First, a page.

Marching is worship? Legs can pray?
Heschel was onto something profound because he understand the movement towards Shalom. Of everything in its right place.
The other day I was touring a church in Austin, TX and on one of the walls of a study room were these words by Jody Williams (Nobel Peace Prize Winner):
“There’s nothing magical about change. If someone wants to change the world, it takes getting off your ass and caring enough to make the first step to contribute to change on an issue you care about. It’s not a magical vision for the future. It’s the future you want to see.”
I want to see Heaven on Earth.
That’s my mountain-top. And maybe I’ll never see that Promised Land but I’ll be sure to use my feet, taking that first step that contributes to the change.
This past year my steps have led me to a multitude of causes, protests, and marches built upon the future that I want to see. The Women’s March, a multitude of rallies and marches in defense of the Indigenous Peoples especially those at Standing Rock, the People’s Climate March, Black Lives Matter marches and meetings, A counter-protest of the Ku Klux Klan in Charlottesville, and most recently a 120 mile march from Charlottesville to D.C. to confront White Supremacy.
The common thing in each of these movements is that with every step I find repentance of my own complacency, it literally feels like stepping back on the narrow path which Christ has invited us all to find. Which as far as I’m concerned is simply love. (I heard Lisa Gungor share “The ‘narrow-path’ is love.” Place after that “and only a few find it.” So simple and yet deeply profound. ) When I gather with the marginalized to confront that which oppresses them, I hear the testimonies and experiences that I have never faced and it changes me. It breaks me. It takes whatever culture defined my understandings and throws them out the window. And yet, there were some things that somehow translated quite well.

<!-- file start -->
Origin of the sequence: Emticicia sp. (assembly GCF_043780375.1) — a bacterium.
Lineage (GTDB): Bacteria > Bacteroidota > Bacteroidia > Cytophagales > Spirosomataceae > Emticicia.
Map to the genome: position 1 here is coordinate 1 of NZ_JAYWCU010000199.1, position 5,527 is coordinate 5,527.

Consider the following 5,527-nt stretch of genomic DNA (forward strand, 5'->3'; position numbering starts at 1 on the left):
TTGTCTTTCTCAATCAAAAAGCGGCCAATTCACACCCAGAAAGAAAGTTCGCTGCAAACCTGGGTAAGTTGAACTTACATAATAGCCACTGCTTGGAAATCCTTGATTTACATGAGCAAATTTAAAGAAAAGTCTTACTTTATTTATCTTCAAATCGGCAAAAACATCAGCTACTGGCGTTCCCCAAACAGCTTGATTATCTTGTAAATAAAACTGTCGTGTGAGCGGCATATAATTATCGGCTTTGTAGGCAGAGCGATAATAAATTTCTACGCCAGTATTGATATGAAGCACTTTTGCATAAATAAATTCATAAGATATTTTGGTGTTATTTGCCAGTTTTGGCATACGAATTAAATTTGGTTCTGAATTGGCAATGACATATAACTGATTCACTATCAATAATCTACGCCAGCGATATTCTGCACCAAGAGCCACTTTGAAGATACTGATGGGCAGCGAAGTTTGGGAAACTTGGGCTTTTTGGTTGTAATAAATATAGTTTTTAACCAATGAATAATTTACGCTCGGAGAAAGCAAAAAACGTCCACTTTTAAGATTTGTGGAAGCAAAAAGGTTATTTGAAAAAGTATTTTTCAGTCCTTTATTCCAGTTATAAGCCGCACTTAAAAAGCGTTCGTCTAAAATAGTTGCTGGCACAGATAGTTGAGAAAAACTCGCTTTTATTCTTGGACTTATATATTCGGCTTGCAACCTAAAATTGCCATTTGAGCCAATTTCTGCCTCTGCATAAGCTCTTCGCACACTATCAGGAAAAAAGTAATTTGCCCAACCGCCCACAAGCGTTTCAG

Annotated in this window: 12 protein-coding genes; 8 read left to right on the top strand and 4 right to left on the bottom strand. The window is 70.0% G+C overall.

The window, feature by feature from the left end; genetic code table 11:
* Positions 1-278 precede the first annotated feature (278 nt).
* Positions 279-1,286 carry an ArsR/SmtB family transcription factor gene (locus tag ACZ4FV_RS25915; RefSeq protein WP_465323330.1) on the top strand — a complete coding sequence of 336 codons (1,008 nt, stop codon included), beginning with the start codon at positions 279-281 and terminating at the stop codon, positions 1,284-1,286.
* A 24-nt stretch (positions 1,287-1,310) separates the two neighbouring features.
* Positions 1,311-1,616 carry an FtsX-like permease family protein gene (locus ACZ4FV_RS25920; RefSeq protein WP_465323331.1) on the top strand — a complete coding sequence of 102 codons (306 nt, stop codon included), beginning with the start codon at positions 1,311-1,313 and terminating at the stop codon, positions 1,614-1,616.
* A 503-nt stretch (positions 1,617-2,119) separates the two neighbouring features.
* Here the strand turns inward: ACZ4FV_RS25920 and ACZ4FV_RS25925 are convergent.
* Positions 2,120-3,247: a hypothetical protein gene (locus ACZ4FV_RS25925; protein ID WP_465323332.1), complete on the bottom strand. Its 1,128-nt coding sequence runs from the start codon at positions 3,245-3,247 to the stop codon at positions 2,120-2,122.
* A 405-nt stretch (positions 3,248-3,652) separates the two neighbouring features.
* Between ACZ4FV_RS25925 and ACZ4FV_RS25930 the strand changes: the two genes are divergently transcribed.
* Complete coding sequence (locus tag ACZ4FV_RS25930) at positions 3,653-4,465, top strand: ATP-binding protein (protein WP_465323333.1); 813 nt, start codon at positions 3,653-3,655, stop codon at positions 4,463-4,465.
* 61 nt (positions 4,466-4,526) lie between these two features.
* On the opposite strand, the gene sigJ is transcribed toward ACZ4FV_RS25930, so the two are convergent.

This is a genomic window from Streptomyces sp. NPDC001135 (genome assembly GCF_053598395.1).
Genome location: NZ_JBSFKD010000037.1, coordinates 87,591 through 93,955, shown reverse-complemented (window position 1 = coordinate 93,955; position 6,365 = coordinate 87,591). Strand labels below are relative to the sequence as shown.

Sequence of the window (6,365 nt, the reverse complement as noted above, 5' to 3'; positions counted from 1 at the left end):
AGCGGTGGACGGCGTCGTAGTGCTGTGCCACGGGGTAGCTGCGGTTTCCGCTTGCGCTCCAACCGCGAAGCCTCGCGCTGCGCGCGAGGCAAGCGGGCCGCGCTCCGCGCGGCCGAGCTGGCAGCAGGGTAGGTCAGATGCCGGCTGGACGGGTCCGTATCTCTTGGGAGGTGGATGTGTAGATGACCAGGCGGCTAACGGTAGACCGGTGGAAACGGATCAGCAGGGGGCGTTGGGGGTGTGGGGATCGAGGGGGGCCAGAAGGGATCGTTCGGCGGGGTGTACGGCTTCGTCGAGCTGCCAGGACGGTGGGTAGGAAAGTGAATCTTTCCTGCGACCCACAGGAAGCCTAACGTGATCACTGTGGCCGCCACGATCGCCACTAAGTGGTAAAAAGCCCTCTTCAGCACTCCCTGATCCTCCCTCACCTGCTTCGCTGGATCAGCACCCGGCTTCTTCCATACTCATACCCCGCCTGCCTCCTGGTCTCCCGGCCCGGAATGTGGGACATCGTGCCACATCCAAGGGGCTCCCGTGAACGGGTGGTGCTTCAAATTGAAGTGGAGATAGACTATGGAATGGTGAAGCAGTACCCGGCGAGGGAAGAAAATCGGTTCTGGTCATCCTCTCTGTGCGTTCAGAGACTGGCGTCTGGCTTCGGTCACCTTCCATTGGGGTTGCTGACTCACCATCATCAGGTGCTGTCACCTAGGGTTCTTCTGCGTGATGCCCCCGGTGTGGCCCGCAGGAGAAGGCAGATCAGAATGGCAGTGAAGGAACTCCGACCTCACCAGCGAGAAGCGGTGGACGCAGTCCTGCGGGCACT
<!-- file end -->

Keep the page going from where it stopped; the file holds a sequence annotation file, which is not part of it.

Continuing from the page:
I was taught that if I didn’t share the gospel with others then I really didn’t love them.
What translated was if I saw injustice but didn’t evangelize our vision for their justice, (that God is reconciling all things) did I really love them?
I was taught that if I didn’t talk to others about the problem of sin, then I may as well share the blame for them being in Hell for eternity.
What translated was if I didn’t expose the evils that oppress others and place people in bondage, then I may as well have put the chains on them. I may as well have created their Hell if I’m merely going to be complicit in injustice.
I was taught that Christ transforms your life. And in truth I never really felt I encountered that in my life until he stole all of my foundation away from me. It was only then that I actually began to love his people. I was too busy defending God and theology to ever love others. To ever go out and meet Christ where he said I’d find him. To ever enter into their brokenness and fight to bring justice and restoration. I really do think this is because of the way I was taught to see the Gospel. It made it too personal. Selfish even. It didn’t speak to the community of all things that Christ reveals.
See we are said to be made in the image of God. And the words used are “Let us create man in our image, after our likeness.” God is a we? God is a community? We are made in the image of relationship? That might change the way we think about things that disrupt that relationship, yes?